Legal help for vulnerable 'at risk'
The support people with autism get from the police and criminal justice system could be hit by Home Office cuts, a senior legal figure has warned.
Police officers are due to be trained by Autism West Midlands to identify people with autistic spectrum disorders.
Professor Andrew Sanders from the University of Birmingham's Law School said the training included sessions on video taping interviews with autistic victims of crime - soon after offences are reported.
"This alleviates some of the problems of memory," he said.
"We made various recommendations that would make it easier for the victims and the government did implement those recommendations over a period of years."
But Professor Sanders said he feared the impact of the government's Spending Review could undo so much positive work.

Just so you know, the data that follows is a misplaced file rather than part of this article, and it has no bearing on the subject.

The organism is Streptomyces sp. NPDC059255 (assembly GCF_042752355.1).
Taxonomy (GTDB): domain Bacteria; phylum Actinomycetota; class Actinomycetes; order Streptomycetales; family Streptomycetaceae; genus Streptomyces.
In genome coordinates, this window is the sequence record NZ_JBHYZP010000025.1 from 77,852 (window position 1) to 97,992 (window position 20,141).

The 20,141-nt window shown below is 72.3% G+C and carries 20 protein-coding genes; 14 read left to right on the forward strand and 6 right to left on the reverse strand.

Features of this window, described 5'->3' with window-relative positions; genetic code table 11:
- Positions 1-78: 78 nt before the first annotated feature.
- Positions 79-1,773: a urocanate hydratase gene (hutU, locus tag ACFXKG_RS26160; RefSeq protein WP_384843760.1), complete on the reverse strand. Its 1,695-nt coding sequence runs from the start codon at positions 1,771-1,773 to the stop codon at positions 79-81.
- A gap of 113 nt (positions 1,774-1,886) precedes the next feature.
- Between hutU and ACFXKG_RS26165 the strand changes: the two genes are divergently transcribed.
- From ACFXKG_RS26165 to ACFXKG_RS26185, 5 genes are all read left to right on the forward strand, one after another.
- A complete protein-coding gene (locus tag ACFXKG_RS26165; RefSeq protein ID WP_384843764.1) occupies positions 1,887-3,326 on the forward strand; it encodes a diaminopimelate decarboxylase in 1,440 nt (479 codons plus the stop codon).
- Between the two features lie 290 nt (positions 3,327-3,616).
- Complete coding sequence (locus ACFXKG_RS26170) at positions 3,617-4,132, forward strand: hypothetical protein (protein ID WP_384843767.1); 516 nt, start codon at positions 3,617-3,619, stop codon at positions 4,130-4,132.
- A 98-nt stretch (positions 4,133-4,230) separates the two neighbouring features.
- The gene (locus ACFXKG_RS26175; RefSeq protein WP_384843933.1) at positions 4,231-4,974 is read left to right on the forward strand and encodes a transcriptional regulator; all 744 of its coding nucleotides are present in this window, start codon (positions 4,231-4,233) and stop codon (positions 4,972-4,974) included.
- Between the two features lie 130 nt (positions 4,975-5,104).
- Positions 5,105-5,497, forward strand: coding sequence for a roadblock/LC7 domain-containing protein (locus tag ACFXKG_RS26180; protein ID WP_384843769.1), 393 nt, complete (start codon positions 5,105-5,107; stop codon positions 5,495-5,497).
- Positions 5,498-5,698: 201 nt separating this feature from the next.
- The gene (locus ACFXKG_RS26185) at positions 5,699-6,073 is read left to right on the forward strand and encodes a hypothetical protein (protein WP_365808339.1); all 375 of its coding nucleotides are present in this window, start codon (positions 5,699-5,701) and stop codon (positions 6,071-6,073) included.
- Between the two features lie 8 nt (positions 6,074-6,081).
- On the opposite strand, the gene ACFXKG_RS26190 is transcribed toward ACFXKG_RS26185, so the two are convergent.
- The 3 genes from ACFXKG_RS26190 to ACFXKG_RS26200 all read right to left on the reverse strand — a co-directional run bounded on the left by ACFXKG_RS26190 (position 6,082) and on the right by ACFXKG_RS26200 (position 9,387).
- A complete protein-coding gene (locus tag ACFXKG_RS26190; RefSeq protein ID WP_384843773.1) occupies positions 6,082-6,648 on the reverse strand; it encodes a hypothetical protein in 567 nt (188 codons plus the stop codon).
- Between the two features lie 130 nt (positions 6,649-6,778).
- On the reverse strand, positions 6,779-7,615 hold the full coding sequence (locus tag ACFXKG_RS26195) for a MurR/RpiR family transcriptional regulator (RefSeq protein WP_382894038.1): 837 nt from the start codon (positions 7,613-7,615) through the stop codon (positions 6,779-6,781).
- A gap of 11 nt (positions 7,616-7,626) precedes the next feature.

"My worry is that the protections that we give to vulnerable people are not regarded as front-line," he said.
"They are regarded as backroom stuff.
"But for vulnerable people many of these backroom services are absolutely vital if we're not to go back 20 years to the bad old days when vulnerable people found it exceptionally difficult to get a conviction in their cases. "
Nick Herbert, Policing and Criminal Justice Minister, told the BBC: "We are committed to ensuring that the justice system is fair, accessible, and delivers the support all victims and witnesses deserve and demand, including children or vulnerable people.
"There are many measures to help vulnerable victims through the criminal justice system including the use of special measures - giving evidence in court by live-link or with the support of an intermediary who can also help vulnerable victims and witnesses through the police investigation stage.
"The government is currently reviewing the services available to victims and their families to ensure they have access to the best available support."